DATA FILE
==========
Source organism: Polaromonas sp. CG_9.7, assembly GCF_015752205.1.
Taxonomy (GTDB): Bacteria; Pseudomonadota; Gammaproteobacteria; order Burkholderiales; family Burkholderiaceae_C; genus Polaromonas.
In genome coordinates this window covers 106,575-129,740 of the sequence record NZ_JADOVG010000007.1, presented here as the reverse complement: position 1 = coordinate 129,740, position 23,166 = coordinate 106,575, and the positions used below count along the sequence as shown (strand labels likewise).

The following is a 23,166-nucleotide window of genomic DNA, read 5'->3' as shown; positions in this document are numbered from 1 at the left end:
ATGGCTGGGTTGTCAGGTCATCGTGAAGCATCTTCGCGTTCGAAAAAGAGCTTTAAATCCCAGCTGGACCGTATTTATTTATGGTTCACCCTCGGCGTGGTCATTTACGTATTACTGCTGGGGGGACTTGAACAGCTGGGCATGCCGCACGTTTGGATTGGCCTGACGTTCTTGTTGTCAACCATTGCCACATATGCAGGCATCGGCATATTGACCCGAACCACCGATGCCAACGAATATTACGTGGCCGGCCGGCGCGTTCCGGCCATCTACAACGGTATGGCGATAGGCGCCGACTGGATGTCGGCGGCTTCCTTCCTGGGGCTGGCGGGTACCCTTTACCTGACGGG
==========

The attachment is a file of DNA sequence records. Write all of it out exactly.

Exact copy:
Source organism: Polaromonas sp. CG_9.7, assembly GCF_015752205.1.
Taxonomy (GTDB): Bacteria; Pseudomonadota; Gammaproteobacteria; order Burkholderiales; family Burkholderiaceae_C; genus Polaromonas.
In genome coordinates this window covers 106,575-129,740 of the sequence record NZ_JADOVG010000007.1, presented here as the reverse complement: position 1 = coordinate 129,740, position 23,166 = coordinate 106,575, and the positions used below count along the sequence as shown (strand labels likewise).

The following is a 23,166-nucleotide window of genomic DNA, read 5'->3' as shown; positions in this document are numbered from 1 at the left end:
ATGGCTGGGTTGTCAGGTCATCGTGAAGCATCTTCGCGTTCGAAAAAGAGCTTTAAATCCCAGCTGGACCGTATTTATTTATGGTTCACCCTCGGCGTGGTCATTTACGTATTACTGCTGGGGGGACTTGAACAGCTGGGCATGCCGCACGTTTGGATTGGCCTGACGTTCTTGTTGTCAACCATTGCCACATATGCAGGCATCGGCATATTGACCCGAACCACCGATGCCAACGAATATTACGTGGCCGGCCGGCGCGTTCCGGCCATCTACAACGGTATGGCGATAGGCGCCGACTGGATGTCGGCGGCTTCCTTCCTGGGGCTGGCGGGTACCCTTTACCTGACGGG